Every month, in a relaxed location in central London the London Legal Salon will meet to discuss the big questions facing the law today. Attendance is always free. This blog will publish articles by attendees and the organisers to supplement the debates at our monthly meetings.

Every meeting will be introduced by a short talk from a lawyer or commentator in the area under examination. The discussion will then be opened to those attending to make contributions or ask questions. The meetings will last around ninety minutes and operate under Chatham House rules.

The discussions and the articles on this website will look to scrutinise the black letter of the law and its implications in the Courts and wider society. They will also look to situate the law in its historical and political context. We hope that by developing an understanding of where the law has come from, and why the law has taken the form it has today, we may begin to form an idea of where we want it to go.

Tuesday 23 August 2011

The ICC in Libya: Assuming its stake in the spoils of the uprising

The capture of Saif Al-Islam Gadaffi by Libyan rebel forces was a short lived victory.  Shortly after his capture, he was able to escape custody and  rejoin the resistance to the rebel advance. 
But even this fleeting victory for the rebels has revealed the extent to which western legal institutions will hold sway in Libya if Gadaffi is ever defeated.  No sooner had he been captured, that the International Criminal Court (ICC) prosecutor had contacted the rebels to ensure Saif Al-Islam was readily passed into custody at The Hague to await trial before the International Criminal Court.   The rebels unquestioningly agreed to hand him over. 

In one sense,  this is remarkable.  Libya has never recognised the authority of the ICC before today.  In fact,  the ICC should not even have jurisdiction over Libya as its government has never signed up to the Court's founding statute,  the Statute of Rome. 

Yet in another sense it is understandable.   The rebels have become so dependent on western intervention in the course of the uprising that they lack the political independence to resist the ICC's calls to intervene.  Further,  ICC has recently used International Law to expand its jurisdiction to countries whose governments have never previously acknowledged its authority. 

The Statute of Rome grants extensive powers to the ICC prosecutor to investigate whether war crimes, genocide or crimes against humanity are being committed by a state.  If the prosecutor finds that they are, the Court can issue a warrant to arrest the individuals responsible in order to try them under International Law.  The ICC prosecutor took this step in relation to the Gadaffis earlier this year.
The prosecutor can start an investigation either at the request the state into which they are to investigate, of their own volition, or under the terms of a UN Resolution. 
Libya is the second of two referrals under the terms of a UN Resolution in the Statute’s history.  The first was in response to the civil war in Darfur, which resulted in a warrant being issued for the Sudanese head of state, Omar Al-Bashir, to be arrested for war crimes and crimes against humanity.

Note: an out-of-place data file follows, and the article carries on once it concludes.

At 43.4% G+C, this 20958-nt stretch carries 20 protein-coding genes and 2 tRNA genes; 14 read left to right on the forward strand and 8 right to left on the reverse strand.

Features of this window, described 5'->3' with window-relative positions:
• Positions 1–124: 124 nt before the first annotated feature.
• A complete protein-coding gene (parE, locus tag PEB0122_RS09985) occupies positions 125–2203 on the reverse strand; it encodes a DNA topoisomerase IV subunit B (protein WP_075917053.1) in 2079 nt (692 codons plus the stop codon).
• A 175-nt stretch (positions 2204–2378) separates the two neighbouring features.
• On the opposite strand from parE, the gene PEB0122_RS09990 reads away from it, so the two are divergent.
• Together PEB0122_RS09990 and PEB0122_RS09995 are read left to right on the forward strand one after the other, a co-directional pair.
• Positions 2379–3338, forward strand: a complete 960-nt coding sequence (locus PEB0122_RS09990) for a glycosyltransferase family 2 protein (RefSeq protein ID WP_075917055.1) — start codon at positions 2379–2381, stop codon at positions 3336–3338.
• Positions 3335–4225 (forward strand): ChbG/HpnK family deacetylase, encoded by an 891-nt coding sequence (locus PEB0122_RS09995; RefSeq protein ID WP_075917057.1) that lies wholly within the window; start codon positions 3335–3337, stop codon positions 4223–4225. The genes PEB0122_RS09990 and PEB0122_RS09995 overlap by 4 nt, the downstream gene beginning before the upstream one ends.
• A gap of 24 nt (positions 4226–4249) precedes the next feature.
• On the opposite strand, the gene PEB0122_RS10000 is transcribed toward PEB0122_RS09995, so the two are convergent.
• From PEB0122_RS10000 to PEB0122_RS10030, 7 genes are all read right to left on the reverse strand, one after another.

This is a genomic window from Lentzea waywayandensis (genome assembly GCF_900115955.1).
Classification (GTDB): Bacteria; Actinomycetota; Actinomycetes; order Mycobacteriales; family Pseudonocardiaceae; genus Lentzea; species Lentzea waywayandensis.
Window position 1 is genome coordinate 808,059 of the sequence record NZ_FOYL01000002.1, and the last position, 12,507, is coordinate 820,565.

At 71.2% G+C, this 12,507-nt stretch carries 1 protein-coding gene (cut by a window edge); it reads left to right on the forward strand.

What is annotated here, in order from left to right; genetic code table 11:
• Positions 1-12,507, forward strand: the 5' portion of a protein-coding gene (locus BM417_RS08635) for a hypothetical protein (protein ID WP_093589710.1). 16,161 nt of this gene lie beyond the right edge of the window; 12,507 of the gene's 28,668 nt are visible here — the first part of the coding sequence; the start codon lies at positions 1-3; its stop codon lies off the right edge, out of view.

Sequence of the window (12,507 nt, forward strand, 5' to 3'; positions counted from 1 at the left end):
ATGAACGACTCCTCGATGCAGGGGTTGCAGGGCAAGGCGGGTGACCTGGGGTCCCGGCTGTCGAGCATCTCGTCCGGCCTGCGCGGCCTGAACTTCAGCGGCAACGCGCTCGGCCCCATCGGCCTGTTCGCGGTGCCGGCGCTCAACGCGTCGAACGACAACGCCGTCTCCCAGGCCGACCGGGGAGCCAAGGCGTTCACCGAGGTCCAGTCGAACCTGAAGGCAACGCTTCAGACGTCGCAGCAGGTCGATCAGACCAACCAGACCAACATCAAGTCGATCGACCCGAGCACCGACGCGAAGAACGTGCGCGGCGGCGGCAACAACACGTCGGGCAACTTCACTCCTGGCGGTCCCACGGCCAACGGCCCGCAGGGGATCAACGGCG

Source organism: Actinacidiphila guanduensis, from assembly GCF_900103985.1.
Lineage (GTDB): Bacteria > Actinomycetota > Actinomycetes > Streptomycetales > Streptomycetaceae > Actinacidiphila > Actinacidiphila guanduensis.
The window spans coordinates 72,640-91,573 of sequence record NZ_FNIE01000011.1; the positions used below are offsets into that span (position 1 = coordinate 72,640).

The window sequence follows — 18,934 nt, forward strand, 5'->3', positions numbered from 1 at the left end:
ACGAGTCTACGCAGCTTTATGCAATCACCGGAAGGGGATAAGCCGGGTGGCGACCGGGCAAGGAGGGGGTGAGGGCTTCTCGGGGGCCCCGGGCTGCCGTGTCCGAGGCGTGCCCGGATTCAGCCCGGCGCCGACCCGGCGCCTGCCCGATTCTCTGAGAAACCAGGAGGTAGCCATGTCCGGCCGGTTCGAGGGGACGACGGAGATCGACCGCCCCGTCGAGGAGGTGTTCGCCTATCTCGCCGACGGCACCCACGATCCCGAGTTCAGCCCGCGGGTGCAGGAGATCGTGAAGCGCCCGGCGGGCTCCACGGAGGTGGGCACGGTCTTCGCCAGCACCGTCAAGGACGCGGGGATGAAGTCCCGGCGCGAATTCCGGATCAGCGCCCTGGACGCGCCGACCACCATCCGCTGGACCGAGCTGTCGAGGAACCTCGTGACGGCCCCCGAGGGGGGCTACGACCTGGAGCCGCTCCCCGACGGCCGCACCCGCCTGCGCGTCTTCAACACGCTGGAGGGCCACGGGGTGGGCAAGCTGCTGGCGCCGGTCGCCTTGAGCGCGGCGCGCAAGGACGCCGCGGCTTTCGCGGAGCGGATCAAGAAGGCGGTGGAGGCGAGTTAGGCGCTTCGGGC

In the case of both Libya and Sudan two doctrines of International Law are relevant.  The first is that no acting head of state may be prosecuted under the criminal law of another state in a manner which restricts his activity as that head of state.  This is the doctrine of ‘sovereign immunity’.  It is designed as a safeguard of national sovereignty, because it recognises that leaders of countries should be accountable to their electorate rather than foreign legal institutions.  
Secondly, a statute cannot create any obligation nor bestow any rights on a state without that state’s consent in the form of that state becoming a party to that statute.  This means, again only in theory, that states cannot be forced to do things under International Law if they have not freely become party to legislation.
The Statute of Rome strips sovereign immunity from heads of state for the purposes of trial before the ICC.  However, Libya is not a party to the Statute of Rome.  As such, the statute cannot, in and of itself, remove Gadaffi’s immunity from prosecution nor compel the rebels to hand him over.  
The ICC faced the same problem with Al-Bashir in Sudan, as Sudan was also a non-party to the Statute.  But the ICC found a solution. 
Under the UN Charter, Security Council resolutions are binding on all UN member states.  The Resolution requesting the investigation into Sudan obliged all UN member states to cooperate in the investigation into the conflict there.  The ICC found that Sudan was under an obligation to assist the investigation into its own domestic affairs by virtue of its UN membership.  

The result was that a warrant could be issued for the arrest of Omar Al-Bashir even though Sudan was not party to the Statute of Rome.   The same reasoning is likely to be applied to Resolution 1970 in the Libyan case.  The  ICC will not be prevented from prosecuting Gadaffi simply because Libya is not a party to the Statute under which he stands to be prosecuted.